Resource of the Week

Having reread Paul Harris' Improve Your Teaching! and just read his partner volume, Improve Your Teaching! Teaching Beginners, I am completely inspired to reinvigorate the Simultaneous Learning in my piano lessons.

 
 

Simultaneous Learning is what Paul Harris calls the idea that everything is connected (aural and theory and pieces and technique and pulse and rhythm and key and ...). By teaching through the ingredients of a piece (the title, the key, the time signature, the rhythmic patterns, the notes, the style, the dynamic markings, the articulation, the technical aspects, the theoretical aspects...), rather than starting directly with bar one of a piece of music, you can cover all these different aspects of musicianship in your lessons and pieces of music should be taught extremely thoroughly.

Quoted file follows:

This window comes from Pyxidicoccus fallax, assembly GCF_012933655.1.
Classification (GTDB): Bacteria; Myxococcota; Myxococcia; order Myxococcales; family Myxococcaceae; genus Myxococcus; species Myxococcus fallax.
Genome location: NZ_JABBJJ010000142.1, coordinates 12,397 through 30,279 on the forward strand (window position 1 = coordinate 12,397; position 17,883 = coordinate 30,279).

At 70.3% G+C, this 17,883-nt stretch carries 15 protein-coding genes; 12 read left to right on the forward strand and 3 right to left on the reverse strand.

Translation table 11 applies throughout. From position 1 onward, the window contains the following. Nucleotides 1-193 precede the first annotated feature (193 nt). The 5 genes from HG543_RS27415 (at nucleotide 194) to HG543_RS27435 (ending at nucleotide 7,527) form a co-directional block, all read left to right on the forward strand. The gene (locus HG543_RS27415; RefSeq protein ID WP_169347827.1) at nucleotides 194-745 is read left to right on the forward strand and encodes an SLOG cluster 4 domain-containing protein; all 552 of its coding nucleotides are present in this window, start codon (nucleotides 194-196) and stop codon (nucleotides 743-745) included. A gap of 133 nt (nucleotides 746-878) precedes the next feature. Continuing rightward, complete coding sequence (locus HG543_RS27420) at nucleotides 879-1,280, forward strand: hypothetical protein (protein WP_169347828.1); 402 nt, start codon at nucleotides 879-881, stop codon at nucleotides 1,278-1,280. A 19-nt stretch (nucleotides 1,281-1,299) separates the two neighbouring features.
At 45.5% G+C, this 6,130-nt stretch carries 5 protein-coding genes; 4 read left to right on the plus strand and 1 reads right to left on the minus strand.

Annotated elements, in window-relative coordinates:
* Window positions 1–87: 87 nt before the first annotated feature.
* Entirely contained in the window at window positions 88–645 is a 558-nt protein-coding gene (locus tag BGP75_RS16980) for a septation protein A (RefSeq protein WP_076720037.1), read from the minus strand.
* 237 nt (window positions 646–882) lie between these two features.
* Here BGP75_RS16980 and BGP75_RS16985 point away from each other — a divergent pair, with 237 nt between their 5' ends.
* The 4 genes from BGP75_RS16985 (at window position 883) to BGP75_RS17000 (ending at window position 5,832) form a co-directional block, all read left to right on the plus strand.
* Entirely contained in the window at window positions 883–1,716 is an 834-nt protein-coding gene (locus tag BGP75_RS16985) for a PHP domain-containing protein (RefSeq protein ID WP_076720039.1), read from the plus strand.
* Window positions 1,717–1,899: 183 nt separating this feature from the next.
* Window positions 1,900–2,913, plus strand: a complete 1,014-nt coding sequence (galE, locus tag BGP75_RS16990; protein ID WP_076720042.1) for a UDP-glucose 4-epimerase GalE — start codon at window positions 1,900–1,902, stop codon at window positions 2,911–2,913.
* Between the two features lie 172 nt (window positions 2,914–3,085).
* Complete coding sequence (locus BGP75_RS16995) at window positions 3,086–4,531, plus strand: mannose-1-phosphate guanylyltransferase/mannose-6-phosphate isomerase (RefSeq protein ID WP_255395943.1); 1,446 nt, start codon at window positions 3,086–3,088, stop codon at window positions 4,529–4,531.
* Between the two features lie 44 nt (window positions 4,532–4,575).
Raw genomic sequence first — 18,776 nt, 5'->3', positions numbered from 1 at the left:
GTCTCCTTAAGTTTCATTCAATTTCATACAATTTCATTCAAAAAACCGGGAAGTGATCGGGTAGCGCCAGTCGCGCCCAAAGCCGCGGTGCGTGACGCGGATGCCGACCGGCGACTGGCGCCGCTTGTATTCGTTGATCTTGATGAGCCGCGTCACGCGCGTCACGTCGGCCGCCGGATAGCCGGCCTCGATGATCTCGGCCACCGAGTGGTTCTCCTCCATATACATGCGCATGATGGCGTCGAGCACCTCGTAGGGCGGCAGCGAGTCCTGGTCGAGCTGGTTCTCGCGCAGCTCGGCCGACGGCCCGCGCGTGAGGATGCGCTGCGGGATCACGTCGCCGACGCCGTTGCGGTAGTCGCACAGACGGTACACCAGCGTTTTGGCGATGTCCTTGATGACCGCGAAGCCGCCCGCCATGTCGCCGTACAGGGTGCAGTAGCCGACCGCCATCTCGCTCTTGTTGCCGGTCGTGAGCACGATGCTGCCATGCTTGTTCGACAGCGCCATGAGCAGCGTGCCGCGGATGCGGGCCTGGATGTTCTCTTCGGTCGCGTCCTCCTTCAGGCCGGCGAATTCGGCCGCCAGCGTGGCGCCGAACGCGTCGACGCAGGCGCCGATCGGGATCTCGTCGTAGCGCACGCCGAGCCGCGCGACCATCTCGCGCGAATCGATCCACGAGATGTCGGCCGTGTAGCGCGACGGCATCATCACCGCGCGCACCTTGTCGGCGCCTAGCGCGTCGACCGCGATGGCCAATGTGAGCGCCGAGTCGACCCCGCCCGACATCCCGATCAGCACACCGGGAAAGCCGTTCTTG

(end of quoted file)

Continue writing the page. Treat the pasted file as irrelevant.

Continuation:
" connected. " by  Heather  is licensed under  CC 2.0

"connected." by Heather is licensed under CC 2.0

 

As a teacher planning lessons to teach a piece it is of course imperative that you know what the ingredients of the piece are. 

As a student studying and practising a piece, it is also essential that you know what the ingredients of the piece are.

To this end, I have created my own mind map for recording the ingredients of a piece. This can be used in my lesson preparation. I will also issue it to students for them to fill in as part of their weekly practice. Students will have to carefully examine the music of a new piece (they will actually have to read the music!) and think through all these crucial aspects.  They will be encouraged to look up or ask about any ingredients that they do not understand. To further help students learn about a new piece they will be improvising using these same ingredients, both in lessons and during practice.

Here is a link to the mind map for you to use with your students. Let me know in the comments, or by email how you get on with it!